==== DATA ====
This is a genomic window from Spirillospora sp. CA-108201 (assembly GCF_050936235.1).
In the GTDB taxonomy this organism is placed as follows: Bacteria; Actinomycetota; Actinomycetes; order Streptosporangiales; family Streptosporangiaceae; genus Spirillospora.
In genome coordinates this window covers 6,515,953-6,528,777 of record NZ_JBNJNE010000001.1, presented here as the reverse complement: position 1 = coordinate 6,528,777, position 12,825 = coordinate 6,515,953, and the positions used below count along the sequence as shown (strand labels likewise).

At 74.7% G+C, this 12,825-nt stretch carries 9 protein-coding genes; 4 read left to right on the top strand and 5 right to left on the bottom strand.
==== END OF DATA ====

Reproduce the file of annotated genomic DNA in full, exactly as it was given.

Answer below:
This is a genomic window from Spirillospora sp. CA-108201 (assembly GCF_050936235.1).
In the GTDB taxonomy this organism is placed as follows: Bacteria; Actinomycetota; Actinomycetes; order Streptosporangiales; family Streptosporangiaceae; genus Spirillospora.
In genome coordinates this window covers 6,515,953-6,528,777 of record NZ_JBNJNE010000001.1, presented here as the reverse complement: position 1 = coordinate 6,528,777, position 12,825 = coordinate 6,515,953, and the positions used below count along the sequence as shown (strand labels likewise).

At 74.7% G+C, this 12,825-nt stretch carries 9 protein-coding genes; 4 read left to right on the top strand and 5 right to left on the bottom strand.